Each morning, I walk through a park surrounded by well-maintained houses with their beds of summer flowers spilling out color, and I wonder what goes on behind the blank windows. They stare back at me, unremarkable yet intriguing, resolutely hiding all that unfolds inside.
We assume that the individuals behind those windows, no matter how different their circumstances, are much like us. That they share our basic values, and that no matter what the provocation, unless forced to protect themselves or another, none would ever turn to violence. It is impossible to envision ourselves, or people we know, taking someone’s life for any reason — be it unrequited love, revenge, greed, or convenience, and certainly never for pleasure.
Then, every once in a while, we read our morning newspapers, turn on the television, or log onto the Internet, and the curtains are drawn back, a door opens somewhere in the nation or the world. Casey Anthony is accused of suffocating her toddler in Florida. Drew Peterson is questioned about his missing wife in Illinois. An angelic look on her face, Jodi Arias sings a Christmas carol in an Arizona jail, awaiting trial for slaying her ex-boyfriend. An unnamed murder victim is defined by the place of her discovery, known only as the Lady of the Dunes.
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For months, even years, the murders are front-page news. We talk about them over lunch with friends, click onto breaking bulletins during a pause from our work. Why do these cases latch onto our public consciousness?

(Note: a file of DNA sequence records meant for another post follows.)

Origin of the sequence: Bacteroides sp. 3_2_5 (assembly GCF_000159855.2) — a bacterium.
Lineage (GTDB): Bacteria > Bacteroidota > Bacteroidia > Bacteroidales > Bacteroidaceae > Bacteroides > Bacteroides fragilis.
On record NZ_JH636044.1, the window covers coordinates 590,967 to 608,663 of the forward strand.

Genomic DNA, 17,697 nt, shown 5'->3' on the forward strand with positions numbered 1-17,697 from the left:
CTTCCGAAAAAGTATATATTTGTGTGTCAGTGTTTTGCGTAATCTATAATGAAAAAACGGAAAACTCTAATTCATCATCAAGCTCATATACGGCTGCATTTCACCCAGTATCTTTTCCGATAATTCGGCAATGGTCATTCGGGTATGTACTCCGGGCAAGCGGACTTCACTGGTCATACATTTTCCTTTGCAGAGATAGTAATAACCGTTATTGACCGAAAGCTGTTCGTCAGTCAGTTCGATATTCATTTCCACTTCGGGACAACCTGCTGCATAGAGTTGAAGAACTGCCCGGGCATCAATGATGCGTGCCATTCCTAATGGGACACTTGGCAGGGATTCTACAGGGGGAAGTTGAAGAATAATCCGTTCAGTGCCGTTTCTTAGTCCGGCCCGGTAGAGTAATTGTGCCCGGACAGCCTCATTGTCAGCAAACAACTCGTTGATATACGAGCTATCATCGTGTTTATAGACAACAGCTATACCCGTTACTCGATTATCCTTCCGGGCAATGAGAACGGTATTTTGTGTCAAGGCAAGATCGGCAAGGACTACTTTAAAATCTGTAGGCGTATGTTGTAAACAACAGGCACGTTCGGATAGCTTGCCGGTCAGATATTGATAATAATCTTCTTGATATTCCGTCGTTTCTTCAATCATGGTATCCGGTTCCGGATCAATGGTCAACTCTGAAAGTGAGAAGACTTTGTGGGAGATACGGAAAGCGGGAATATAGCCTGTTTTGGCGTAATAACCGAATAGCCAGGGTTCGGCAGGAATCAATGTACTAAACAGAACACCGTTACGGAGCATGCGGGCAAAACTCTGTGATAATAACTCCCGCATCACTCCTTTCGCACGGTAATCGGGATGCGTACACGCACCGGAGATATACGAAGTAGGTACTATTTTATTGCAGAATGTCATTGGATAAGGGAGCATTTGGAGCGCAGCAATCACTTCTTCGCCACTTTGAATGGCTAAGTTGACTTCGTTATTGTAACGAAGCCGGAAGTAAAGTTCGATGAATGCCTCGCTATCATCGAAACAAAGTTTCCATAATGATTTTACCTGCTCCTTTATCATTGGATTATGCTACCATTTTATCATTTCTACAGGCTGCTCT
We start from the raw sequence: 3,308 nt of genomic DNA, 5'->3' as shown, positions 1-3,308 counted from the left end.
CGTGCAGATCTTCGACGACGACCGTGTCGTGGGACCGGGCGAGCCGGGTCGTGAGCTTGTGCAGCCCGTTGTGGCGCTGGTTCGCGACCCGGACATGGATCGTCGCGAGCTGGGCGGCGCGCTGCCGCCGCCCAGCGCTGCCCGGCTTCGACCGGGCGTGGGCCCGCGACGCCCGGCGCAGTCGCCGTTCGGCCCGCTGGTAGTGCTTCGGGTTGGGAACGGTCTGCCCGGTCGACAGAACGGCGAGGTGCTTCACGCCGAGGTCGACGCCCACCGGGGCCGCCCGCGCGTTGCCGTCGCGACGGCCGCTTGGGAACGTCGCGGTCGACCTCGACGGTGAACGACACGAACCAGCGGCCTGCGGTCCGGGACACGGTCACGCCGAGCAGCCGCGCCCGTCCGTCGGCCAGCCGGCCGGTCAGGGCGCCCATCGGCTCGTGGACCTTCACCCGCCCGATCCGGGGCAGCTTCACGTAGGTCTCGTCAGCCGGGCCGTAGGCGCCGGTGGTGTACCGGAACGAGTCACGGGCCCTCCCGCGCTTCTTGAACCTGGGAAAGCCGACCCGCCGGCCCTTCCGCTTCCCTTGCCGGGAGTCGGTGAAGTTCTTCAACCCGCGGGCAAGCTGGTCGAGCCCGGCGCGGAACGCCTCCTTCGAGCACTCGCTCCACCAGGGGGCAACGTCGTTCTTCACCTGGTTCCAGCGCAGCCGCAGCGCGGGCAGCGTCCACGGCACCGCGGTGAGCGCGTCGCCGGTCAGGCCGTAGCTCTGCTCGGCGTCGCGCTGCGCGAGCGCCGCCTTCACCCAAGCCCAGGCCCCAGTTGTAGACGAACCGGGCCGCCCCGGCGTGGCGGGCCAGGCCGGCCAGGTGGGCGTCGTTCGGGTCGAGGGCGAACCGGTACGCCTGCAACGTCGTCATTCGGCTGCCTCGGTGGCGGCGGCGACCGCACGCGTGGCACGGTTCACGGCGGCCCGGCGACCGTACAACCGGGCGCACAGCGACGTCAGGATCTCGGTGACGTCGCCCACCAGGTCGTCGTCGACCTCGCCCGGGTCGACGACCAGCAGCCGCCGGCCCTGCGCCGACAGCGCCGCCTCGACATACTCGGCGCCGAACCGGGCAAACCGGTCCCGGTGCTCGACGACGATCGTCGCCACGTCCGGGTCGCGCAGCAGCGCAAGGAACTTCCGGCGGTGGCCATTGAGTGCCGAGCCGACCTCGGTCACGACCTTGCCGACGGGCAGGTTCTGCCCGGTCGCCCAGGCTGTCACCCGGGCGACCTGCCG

Because they are the ultimate human dramas and the most terrifying horror stories.
Well-written fiction can portray the human condition. It can speculate about what men and women are capable of. But these cases actually happened. These events are real, not imagined.
The victims woke up on their final mornings most likely not understanding what danger awaited them. Not a mythical goblin reaching out from under a bed or an apparition in the shadows, Ted Bundy was a handsome former law student in a Volkswagen Beetle who looked remarkably like the nice young husband next door. What turned Albert DeSalvo, the self-confessed Boston Strangler, into a killer? In his army uniform, he undoubtedly garnered nods of approval and respect.
Such tragedies speak to us about the human condition in a different way — not as we wish it was but as we know, and fear, it can be. They challenge us to acknowledge the dark side of humanity, to admit that evil flourishes not just in some far-off land, but in posh high-rise condos and quiet homes on suburban cul-de-sacs. True crime fascinates us because it’s true.
As the cases unfold, the investigations have the twists and turns of well-plotted mysteries, keeping us guessing at each new revelation, hiding secrets that aren’t made public until sensational trials tell all. We are riveted by the minute details of everyone involved. We identify with the families who cry out for answers. We embrace the victims, claiming them as our own. Always there is hope that when a final resolution comes, there will be a righting of a terrible wrong, something to deliver a sense of satisfaction that justice has been served and the world is as it should be.
Then we return to our own lives, until the next morning, or the next week, or the next month, when a newspaper slaps down on our driveways or an alert flashes across a screen with a headline shouting that, once again, a door has opened. And we willingly go inside.
Produced by Elaina Natario, Laura Colarusso, Heather Hopp-Bruce, Alex Kingsbury, Jeremy D. Goodwin, and Mary Creane
Lead image by Alejo Porras